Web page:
When we think of ways to improve employee morale, we often think of passing out cheesy tchotchkes with smiley faces on them (solidly branded with our company logo, of course).
Tchotchkes are fun, but they don’t work. They may provide some happy-fuzzy feelings for a bit, but those little stress balls and key chains, on their own, aren’t going to impact profitability, turnover, absenteeism, product and service quality, theft and shrinkage, productivity, customer satisfaction, or safety. They won’t provide long-term engagement; they won’t spur motivation; they won’t spark change. In short, they won’t improve employee morale.
What will work? What makes people want to be at work, be effective, be productive, and build relationships that go deeper than professional courtesy?
Change must come from the top. Engagement must come from the top. Morale is shaped at and shared from the top.
In the article Leading Engagement from the Top, Sangeeta Agrawal, a Gallup Consultant, said, “Engagement comes from leaders. People look to leadership to set the tone and expectations. Leaders make engagement important. If executives don’t set the stage and practice what they preach about engagement, it’ll be harder for others to follow.” Now, you might be thinking, “But wait, I thought we were talking about employee morale,” and we are. Engagement and morale go hand in hand.
Employee morale is defined as “the emotions, attitude, satisfaction, and overall outlook of employees during their time in a workplace environment.” According to Kim Lancaster, a certified Recognition Professional, “The state of an employee’s attitude directly relates to how they will perform on the job. If an employee feels underappreciated, overworked, and de-valued, what is their motivation and incentive to excel? There is none. Low employee morale breeds employee disengagement.”
If your workforce is disengaged, will they still report to work and do their job? Isn’t their paycheck motivation enough? Yes, but only to a point. We humans are motivated to satisfy needs, and money isn’t actually a need. It is a means to an end. Money can satisfy Maslow’s lower levels (physiological and safety needs), but it doesn’t affect the higher levels of need.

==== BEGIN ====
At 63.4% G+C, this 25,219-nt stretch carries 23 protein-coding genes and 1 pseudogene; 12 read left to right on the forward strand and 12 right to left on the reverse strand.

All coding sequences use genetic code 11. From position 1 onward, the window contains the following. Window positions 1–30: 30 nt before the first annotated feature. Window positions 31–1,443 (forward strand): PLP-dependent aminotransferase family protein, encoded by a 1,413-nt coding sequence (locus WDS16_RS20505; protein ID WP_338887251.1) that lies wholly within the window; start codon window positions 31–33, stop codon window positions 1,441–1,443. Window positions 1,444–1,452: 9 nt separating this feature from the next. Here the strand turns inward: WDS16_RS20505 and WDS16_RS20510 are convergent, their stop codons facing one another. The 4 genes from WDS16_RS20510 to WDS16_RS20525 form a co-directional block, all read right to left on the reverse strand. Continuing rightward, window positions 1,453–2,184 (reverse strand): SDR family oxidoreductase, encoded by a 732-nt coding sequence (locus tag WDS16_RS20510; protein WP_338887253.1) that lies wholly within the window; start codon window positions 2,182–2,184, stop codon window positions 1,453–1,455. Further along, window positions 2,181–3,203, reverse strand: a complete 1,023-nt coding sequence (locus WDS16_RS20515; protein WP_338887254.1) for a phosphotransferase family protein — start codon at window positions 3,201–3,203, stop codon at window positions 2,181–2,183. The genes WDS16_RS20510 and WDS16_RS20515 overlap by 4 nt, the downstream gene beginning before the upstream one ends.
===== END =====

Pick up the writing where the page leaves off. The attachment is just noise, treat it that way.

Money doesn’t provide us with a sense of achievement, it doesn’t help us to feel valued, involved, or challenged. It doesn’t help us to feel engaged. And that’s important for businesses to recognize because unengaged workers cost the U.S. an estimated $450 to $550 billion annually, as reported by Gallup.
So, if our businesses are losing billions of dollars due to low morale, and low morale leads to low engagement, and engagement comes from leaders, then we know we need some actionable ways for leadership to create a corporate culture of engagement. Here, then are three proven strategies to improve employee morale.
1. Empower Mid-level Managers With Coaching
Coaching sounds scary, right? It sounds like a major investment and an ongoing challenge. But, a Gallup study revealed significant boosts in team engagement when managers received just one hour of strengths coaching.
Strengths coaching involves helping people discover what they are best at and how they can use those strengths to be better at their jobs. Peter Drucker, the thought leader and legendary business consultant on whose ideas the Drucker Institute was founded, said, “Most people think they know what they are good at. They are usually wrong… And yet, a person can perform only from strength.”
2. Provide Team Members with Flexibility in Their Jobs
Change is a constant in business, as in all areas of life. Change is stress. Stress causes friction, pressure, and a host of other problems. Change-management is the practice of helping team members adapt to, and benefit from, change. Change management, as a practice, has a lot to do with fostering engagement; for one thing, it involves querying the workforce to discover pain points, and then getting employee buy-in on how to move forward. One key component of change management is the incorporation of flexibility (the ability to adapt and respond to change). From an employee-morale perspective, flexibility has two components: accountability, and authority.